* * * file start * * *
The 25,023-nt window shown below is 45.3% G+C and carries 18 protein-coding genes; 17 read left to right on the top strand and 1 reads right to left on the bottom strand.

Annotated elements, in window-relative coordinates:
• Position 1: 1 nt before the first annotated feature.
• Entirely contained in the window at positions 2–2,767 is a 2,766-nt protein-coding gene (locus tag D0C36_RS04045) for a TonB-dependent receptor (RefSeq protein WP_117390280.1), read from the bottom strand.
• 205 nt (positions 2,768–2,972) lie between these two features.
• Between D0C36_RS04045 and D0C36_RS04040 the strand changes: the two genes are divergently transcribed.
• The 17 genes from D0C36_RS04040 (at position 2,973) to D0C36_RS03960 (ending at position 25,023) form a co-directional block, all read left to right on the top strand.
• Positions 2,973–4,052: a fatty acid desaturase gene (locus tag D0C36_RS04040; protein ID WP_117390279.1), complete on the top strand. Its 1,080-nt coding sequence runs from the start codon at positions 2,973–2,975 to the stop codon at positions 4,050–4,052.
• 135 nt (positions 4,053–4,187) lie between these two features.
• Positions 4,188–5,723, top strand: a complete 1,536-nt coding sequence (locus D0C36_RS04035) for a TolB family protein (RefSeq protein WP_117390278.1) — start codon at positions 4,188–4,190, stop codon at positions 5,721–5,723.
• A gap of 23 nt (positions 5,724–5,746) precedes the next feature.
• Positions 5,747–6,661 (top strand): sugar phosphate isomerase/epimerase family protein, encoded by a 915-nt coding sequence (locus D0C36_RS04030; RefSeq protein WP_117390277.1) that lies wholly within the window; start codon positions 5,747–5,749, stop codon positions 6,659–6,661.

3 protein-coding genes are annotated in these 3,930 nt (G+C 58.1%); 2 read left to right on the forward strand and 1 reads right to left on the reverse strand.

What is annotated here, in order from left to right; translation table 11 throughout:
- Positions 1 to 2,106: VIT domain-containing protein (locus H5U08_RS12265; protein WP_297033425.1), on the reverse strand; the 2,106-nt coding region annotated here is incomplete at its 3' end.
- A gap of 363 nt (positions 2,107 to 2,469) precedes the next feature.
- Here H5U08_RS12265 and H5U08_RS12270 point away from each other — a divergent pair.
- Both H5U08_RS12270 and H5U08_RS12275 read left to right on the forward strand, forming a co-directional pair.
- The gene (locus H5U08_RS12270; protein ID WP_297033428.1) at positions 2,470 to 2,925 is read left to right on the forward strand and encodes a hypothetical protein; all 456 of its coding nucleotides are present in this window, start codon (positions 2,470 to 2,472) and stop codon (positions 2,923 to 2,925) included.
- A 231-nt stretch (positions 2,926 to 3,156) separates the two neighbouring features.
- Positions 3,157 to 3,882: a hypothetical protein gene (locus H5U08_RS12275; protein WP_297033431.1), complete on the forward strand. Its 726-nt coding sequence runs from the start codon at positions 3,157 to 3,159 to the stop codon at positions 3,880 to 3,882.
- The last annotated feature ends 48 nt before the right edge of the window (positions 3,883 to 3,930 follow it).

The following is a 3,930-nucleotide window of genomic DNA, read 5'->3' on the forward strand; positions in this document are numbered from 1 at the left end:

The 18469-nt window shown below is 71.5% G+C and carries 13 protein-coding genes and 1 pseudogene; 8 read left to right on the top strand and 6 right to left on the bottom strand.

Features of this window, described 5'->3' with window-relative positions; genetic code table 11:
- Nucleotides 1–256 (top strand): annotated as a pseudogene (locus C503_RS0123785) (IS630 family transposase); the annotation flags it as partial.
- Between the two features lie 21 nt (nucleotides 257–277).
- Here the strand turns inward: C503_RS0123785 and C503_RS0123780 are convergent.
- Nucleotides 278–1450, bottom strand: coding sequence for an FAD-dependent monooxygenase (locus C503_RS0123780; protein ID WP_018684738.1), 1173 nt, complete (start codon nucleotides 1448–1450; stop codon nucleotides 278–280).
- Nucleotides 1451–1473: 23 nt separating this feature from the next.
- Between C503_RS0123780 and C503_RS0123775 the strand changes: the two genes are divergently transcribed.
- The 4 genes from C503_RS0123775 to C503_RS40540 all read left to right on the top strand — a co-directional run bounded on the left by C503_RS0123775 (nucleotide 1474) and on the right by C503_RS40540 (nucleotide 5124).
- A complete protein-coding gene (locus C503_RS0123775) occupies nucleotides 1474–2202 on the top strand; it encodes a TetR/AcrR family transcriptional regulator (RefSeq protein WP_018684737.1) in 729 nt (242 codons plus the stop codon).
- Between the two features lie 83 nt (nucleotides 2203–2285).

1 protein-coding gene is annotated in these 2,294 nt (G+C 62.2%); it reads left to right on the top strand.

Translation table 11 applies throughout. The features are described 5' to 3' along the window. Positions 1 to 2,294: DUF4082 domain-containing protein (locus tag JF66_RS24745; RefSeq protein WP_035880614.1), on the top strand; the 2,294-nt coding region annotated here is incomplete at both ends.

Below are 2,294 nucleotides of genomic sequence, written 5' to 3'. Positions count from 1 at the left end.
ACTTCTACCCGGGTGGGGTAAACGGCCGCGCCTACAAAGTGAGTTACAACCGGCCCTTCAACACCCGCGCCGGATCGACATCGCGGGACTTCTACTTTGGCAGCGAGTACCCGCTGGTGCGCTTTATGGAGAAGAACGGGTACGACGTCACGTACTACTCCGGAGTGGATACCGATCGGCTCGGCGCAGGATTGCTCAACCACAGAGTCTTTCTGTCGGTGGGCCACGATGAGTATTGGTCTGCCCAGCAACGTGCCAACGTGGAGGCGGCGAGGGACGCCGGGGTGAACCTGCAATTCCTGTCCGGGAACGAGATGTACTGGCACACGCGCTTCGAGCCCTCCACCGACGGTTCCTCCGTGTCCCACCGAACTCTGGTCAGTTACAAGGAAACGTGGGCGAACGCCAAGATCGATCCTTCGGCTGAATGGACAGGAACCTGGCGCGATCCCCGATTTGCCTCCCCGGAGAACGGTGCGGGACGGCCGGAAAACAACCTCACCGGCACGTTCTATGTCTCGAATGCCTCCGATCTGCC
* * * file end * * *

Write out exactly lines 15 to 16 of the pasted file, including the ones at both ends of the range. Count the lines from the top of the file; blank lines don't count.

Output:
- Positions 1 to 2,106: VIT domain-containing protein (locus H5U08_RS12265; protein WP_297033425.1), on the reverse strand; the 2,106-nt coding region annotated here is incomplete at its 3' end.
- A gap of 363 nt (positions 2,107 to 2,469) precedes the next feature.